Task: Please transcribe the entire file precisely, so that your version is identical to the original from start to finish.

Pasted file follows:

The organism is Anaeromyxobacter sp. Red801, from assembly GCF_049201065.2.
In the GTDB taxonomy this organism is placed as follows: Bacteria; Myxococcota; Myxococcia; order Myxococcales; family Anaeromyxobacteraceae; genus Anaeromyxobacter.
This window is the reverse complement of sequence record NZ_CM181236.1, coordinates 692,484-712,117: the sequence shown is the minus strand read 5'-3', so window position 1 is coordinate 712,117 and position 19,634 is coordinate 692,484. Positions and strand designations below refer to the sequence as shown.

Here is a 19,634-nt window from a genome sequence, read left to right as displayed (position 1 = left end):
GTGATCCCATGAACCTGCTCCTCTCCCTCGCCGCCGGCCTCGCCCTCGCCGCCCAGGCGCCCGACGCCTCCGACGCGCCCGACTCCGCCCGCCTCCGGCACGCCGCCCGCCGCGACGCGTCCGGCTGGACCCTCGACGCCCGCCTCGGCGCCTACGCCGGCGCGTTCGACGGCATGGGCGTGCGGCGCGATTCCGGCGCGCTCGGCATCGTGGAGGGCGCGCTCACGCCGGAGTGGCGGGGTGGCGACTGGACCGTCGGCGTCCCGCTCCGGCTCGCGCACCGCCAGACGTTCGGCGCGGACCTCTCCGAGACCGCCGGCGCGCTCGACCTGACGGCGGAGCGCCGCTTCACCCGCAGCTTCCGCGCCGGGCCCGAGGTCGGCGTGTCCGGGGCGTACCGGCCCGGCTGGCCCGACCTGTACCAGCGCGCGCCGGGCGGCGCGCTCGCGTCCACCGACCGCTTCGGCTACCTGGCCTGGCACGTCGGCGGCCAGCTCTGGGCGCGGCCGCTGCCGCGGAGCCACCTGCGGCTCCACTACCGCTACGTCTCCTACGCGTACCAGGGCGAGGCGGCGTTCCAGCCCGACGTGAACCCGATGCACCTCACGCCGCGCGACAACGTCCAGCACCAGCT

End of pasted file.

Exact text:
The organism is Anaeromyxobacter sp. Red801, from assembly GCF_049201065.2.
In the GTDB taxonomy this organism is placed as follows: Bacteria; Myxococcota; Myxococcia; order Myxococcales; family Anaeromyxobacteraceae; genus Anaeromyxobacter.
This window is the reverse complement of sequence record NZ_CM181236.1, coordinates 692,484-712,117: the sequence shown is the minus strand read 5'-3', so window position 1 is coordinate 712,117 and position 19,634 is coordinate 692,484. Positions and strand designations below refer to the sequence as shown.

Here is a 19,634-nt window from a genome sequence, read left to right as displayed (position 1 = left end):
GTGATCCCATGAACCTGCTCCTCTCCCTCGCCGCCGGCCTCGCCCTCGCCGCCCAGGCGCCCGACGCCTCCGACGCGCCCGACTCCGCCCGCCTCCGGCACGCCGCCCGCCGCGACGCGTCCGGCTGGACCCTCGACGCCCGCCTCGGCGCCTACGCCGGCGCGTTCGACGGCATGGGCGTGCGGCGCGATTCCGGCGCGCTCGGCATCGTGGAGGGCGCGCTCACGCCGGAGTGGCGGGGTGGCGACTGGACCGTCGGCGTCCCGCTCCGGCTCGCGCACCGCCAGACGTTCGGCGCGGACCTCTCCGAGACCGCCGGCGCGCTCGACCTGACGGCGGAGCGCCGCTTCACCCGCAGCTTCCGCGCCGGGCCCGAGGTCGGCGTGTCCGGGGCGTACCGGCCCGGCTGGCCCGACCTGTACCAGCGCGCGCCGGGCGGCGCGCTCGCGTCCACCGACCGCTTCGGCTACCTGGCCTGGCACGTCGGCGGCCAGCTCTGGGCGCGGCCGCTGCCGCGGAGCCACCTGCGGCTCCACTACCGCTACGTCTCCTACGCGTACCAGGGCGAGGCGGCGTTCCAGCCCGACGTGAACCCGATGCACCTCACGCCGCGCGACAACGTCCAGCACCAGCT